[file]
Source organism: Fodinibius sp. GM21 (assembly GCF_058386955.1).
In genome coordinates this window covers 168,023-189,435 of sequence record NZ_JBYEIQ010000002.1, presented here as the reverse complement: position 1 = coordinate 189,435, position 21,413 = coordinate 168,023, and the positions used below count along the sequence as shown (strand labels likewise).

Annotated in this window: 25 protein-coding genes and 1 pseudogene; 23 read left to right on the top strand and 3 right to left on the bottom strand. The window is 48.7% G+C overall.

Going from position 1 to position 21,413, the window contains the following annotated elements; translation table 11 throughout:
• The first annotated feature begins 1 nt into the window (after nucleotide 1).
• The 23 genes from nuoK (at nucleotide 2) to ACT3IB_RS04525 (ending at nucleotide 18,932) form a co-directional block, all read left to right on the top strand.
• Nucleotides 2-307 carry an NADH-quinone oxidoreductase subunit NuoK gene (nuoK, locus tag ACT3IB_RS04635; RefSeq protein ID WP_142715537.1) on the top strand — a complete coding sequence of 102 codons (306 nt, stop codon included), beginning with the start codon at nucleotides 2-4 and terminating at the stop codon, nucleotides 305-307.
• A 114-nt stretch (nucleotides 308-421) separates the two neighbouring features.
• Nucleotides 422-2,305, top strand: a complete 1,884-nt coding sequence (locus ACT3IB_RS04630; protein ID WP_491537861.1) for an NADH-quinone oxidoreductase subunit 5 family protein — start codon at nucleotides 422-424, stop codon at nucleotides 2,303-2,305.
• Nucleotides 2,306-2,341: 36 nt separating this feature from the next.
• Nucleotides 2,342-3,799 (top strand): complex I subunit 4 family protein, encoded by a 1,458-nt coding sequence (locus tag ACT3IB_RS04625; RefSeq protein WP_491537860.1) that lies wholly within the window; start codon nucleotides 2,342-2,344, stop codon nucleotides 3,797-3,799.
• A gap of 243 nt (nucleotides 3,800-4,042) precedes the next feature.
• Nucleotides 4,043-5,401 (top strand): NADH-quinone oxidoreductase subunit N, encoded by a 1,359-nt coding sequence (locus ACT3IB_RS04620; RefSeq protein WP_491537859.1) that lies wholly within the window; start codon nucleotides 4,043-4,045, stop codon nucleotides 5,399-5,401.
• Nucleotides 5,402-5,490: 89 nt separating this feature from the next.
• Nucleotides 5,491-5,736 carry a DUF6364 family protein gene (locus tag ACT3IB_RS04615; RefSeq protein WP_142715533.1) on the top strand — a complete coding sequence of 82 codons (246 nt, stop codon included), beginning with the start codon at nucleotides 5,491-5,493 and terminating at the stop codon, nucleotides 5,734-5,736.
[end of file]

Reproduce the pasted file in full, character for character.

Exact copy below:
Source organism: Fodinibius sp. GM21 (assembly GCF_058386955.1).
In genome coordinates this window covers 168,023-189,435 of sequence record NZ_JBYEIQ010000002.1, presented here as the reverse complement: position 1 = coordinate 189,435, position 21,413 = coordinate 168,023, and the positions used below count along the sequence as shown (strand labels likewise).

Annotated in this window: 25 protein-coding genes and 1 pseudogene; 23 read left to right on the top strand and 3 right to left on the bottom strand. The window is 48.7% G+C overall.

Going from position 1 to position 21,413, the window contains the following annotated elements; translation table 11 throughout:
• The first annotated feature begins 1 nt into the window (after nucleotide 1).
• The 23 genes from nuoK (at nucleotide 2) to ACT3IB_RS04525 (ending at nucleotide 18,932) form a co-directional block, all read left to right on the top strand.
• Nucleotides 2-307 carry an NADH-quinone oxidoreductase subunit NuoK gene (nuoK, locus tag ACT3IB_RS04635; RefSeq protein ID WP_142715537.1) on the top strand — a complete coding sequence of 102 codons (306 nt, stop codon included), beginning with the start codon at nucleotides 2-4 and terminating at the stop codon, nucleotides 305-307.
• A 114-nt stretch (nucleotides 308-421) separates the two neighbouring features.
• Nucleotides 422-2,305, top strand: a complete 1,884-nt coding sequence (locus ACT3IB_RS04630; protein ID WP_491537861.1) for an NADH-quinone oxidoreductase subunit 5 family protein — start codon at nucleotides 422-424, stop codon at nucleotides 2,303-2,305.
• Nucleotides 2,306-2,341: 36 nt separating this feature from the next.
• Nucleotides 2,342-3,799 (top strand): complex I subunit 4 family protein, encoded by a 1,458-nt coding sequence (locus tag ACT3IB_RS04625; RefSeq protein WP_491537860.1) that lies wholly within the window; start codon nucleotides 2,342-2,344, stop codon nucleotides 3,797-3,799.
• A gap of 243 nt (nucleotides 3,800-4,042) precedes the next feature.
• Nucleotides 4,043-5,401 (top strand): NADH-quinone oxidoreductase subunit N, encoded by a 1,359-nt coding sequence (locus ACT3IB_RS04620; RefSeq protein WP_491537859.1) that lies wholly within the window; start codon nucleotides 4,043-4,045, stop codon nucleotides 5,399-5,401.
• Nucleotides 5,402-5,490: 89 nt separating this feature from the next.
• Nucleotides 5,491-5,736 carry a DUF6364 family protein gene (locus tag ACT3IB_RS04615; RefSeq protein WP_142715533.1) on the top strand — a complete coding sequence of 82 codons (246 nt, stop codon included), beginning with the start codon at nucleotides 5,491-5,493 and terminating at the stop codon, nucleotides 5,734-5,736.